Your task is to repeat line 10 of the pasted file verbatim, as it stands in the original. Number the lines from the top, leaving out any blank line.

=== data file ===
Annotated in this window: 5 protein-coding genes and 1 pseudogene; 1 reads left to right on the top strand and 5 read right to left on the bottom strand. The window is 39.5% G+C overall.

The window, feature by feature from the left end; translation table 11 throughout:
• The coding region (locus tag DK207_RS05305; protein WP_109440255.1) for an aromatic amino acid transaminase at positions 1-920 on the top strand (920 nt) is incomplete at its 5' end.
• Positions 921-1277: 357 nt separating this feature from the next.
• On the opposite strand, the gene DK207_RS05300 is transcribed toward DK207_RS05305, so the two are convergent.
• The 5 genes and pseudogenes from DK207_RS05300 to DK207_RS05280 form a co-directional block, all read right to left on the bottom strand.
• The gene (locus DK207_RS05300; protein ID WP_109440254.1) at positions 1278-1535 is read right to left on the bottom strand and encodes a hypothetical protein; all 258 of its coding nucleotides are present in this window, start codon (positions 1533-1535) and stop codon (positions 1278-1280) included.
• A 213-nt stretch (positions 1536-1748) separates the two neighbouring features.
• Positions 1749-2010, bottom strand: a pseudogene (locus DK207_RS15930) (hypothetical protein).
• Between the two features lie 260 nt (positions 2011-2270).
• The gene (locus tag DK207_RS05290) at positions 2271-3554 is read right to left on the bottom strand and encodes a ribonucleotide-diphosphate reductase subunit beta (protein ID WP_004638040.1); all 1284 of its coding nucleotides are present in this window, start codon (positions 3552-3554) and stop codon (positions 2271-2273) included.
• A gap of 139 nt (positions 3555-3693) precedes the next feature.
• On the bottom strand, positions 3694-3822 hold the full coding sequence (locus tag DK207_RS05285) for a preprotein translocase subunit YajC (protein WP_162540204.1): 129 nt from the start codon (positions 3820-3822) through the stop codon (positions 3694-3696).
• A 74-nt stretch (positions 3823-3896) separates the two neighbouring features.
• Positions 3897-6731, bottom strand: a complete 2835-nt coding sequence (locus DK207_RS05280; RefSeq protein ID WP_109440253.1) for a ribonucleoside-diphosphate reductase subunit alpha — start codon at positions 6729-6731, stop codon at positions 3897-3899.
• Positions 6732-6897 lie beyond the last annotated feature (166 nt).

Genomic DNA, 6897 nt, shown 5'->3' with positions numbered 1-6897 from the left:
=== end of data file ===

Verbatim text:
• Between the two features lie 260 nt (positions 2011-2270).